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2015.07.06 23:43 29°C Cloudy
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12 films to showcase HK cinema of the seventies

With radical ideas and challenges to traditional values, Hong Kong cinema of the 1970s focused on sensational filming and a new breed of kung-fu films.

The comedies of Michael Hui, neo-martial arts interpretations by Chor Yuen, the "invincible" Bruce Lee legend and soft porn were some of the film genres that predominated in that period.

Twelve titles of these genres will be showcased at the Cinema of the Hong Kong Film Archive from July 18 to August 27 in its new programme, "Time and Tide - Changes in Hong Kong Cinema in the 70s".

A related exhibition, an international conference and seminars will also be organised to enhance the audiences' understanding of this decade.

With the newly popular TV sitcoms and variety shows, the Hui Brothers comedies became the biggest box-office draw of the seventies. "The Private Eyes" (1976) is a modern classic in its own right with Sam Hui's songs capturing the collective frustrations of many workers.

"Let's Rock" (1975) starring The Wynners, was not just a continuation of the late sixties Cantonese cinema's teen frolics, but also incorporated elements from the sixties Western "band movies". Beyond all the images of singing and dancing, the film brings home the message of friendship and teen aspirations.

After a massive overdose of kung-fu and martial arts films made from the mid-sixties to early seventies, some filmmakers tried to twist the genre by adding comedy. "Wits to Wits" (1974) was an early attempt. The action sequence designed by Yuen Woo-ping set the stage for the local breed of kung-fu comedies in the late seventies. The film screened will be a new print.

After the death of Bruce Lee, martial arts' new superstar emerged in the late seventies in the form of Jackie Chan, playing another martial arts legend the young Wong Fei-hung in "Drunken Master" (1978). The film set the benchmark for action comedies of the eighties, placing Hong Kong on the world cinema map, propelling both Jackie Chan, and later Yuen Woo-ping to international stardom.

Tsui Hark's TV production, "The Gold Dagger Romance" (1978), was a trendsetter of its time, adding suspense and melodramatic elements to martial arts. Tsui directed with such grand assurance that the mood is hypnotically romantic and the action scenes spectacular. The mini TV-series remains one of the most important TV works of the seventies. Episodes 1 and 6 will be screened.

The founding of the ICAC is of great significance in recent Hong Kong history, and the "based on real crime" sub-genre was particularly popular in the seventies. "Anti-corruption" (1975), signals the dawn of a new era when rampant corruption was halted, and Hong Kong become a fairer society.

Another social-realist melodrama, "The Call Girls" (1973), portrays the lives of five prostitutes. The film shows great concern over a group of teenage delinquents and depicts their lifestyles and feelings in depth. It won the Best Director and Best Actress awards at the 19th Asian Film Festival.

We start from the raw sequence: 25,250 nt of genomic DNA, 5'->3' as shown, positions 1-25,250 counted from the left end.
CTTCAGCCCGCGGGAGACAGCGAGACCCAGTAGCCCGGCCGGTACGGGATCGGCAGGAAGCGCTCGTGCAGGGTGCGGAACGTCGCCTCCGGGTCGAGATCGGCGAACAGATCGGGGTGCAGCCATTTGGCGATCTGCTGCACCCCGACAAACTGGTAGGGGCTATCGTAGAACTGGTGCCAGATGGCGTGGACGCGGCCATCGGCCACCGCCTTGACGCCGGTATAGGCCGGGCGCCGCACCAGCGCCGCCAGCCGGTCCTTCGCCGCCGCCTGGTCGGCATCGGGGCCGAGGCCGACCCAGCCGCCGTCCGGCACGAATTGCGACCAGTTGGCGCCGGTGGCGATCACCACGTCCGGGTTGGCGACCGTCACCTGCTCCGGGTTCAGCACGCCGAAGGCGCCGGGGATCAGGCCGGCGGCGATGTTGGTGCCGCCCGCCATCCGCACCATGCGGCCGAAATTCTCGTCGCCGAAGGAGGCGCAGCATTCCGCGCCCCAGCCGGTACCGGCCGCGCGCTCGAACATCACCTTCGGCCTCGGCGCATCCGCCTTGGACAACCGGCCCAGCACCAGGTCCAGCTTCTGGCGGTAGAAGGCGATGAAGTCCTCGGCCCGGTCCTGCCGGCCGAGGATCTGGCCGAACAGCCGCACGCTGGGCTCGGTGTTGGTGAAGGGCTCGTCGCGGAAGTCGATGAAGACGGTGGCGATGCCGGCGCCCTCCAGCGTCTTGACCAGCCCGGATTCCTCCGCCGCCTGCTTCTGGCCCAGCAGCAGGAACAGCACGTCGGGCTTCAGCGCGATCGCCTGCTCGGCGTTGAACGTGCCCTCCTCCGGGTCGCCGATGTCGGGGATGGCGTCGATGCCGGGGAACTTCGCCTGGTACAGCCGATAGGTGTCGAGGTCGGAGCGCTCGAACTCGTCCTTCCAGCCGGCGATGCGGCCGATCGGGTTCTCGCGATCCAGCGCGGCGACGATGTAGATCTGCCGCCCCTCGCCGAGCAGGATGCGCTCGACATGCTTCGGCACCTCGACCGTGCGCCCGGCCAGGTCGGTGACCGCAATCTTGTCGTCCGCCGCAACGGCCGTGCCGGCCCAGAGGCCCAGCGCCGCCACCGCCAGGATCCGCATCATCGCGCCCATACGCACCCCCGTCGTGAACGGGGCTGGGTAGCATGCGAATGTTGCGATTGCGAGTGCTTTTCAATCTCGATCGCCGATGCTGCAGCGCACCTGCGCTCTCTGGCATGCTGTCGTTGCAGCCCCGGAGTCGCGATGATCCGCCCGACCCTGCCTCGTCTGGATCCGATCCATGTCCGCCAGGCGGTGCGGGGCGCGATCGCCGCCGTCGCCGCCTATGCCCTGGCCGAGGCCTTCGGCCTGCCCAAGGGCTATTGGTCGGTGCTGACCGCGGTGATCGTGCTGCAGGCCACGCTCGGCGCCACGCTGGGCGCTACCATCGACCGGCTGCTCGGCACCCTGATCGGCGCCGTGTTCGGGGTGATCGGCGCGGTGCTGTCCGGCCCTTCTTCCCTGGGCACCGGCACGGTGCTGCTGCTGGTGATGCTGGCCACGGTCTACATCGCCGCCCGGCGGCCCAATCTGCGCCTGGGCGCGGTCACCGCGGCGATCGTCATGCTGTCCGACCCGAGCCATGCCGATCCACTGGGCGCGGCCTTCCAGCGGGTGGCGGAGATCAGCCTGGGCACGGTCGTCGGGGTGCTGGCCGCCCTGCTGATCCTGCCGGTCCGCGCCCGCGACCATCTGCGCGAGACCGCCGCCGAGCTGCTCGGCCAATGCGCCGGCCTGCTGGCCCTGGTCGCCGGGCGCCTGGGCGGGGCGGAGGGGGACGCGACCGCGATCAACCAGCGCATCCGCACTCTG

After a decade of experimentation and evolution, the homegrown cop thriller finally advanced to a higher level with more explosive action, credible characters, and slick editing characteristic of the New Wave Movement. Alex Cheung's "Cops and Robbers" (1979) is considered as the most stylish and fast-paced of seventies cop thriller. The competent debut, "The Servants" (1979), by Ronny Yu on the duel between a cop and an assassin also showed he was a filmmaker to be reckoned with.

Other films to be shown include the social realist drama, "Mud Child" (1976), which uses a mudslide to make a case against government bureaucracy; "Romance on the Bus" (1978) conveys the message that citizens need to "upgrade" themselves to meet new challenges under social and economic changes; and "China Behind" (1974) by Tang Shuxuan, the first Chinese language film about the Cultural Revolution.

Tickets priced at $30 are available at all URBTIX outlets. Half-price concessionary tickets are available for senior citizens, people with disabilities, full-time students and Comprehensive Social Security Assistance recipients. Reservations can be made by phone on 2734 9009 or on the Internet at .

An exhibition, assisted by the students from the Baptist University of Hong Kong, will be held at the Exhibition Hall of the Archive from July 16 to August 22, featuring the prominent genres of the seventies, plus a feature on Sylvia Chang. Admission to the exhibition is free.

Two seminars entitled "70s Hong Kong Cinema & Culture" and "HK's Film Industry and Social Changes in the 70s", to be conducted in Cantonese, are scheduled on August 15 and 17 respectively at the Cinema of the Archive.

In addition, an international conference, "Cultural Identity, Gender and Everyday Life Practice: Hong Kong Cinema of the 1970s", will be held at the Archive on August 15 and at the Baptist University on August 16 and 17. The conference aims to examine the inter-connection between Hong Kong culture and cinema in the 1970s and to study the traditions of Hong Kong cinema and the socio-cultural contests.

For programme information call 2739 2139, 2734 2900 or visit .

Ends/Wednesday, July 7, 2004
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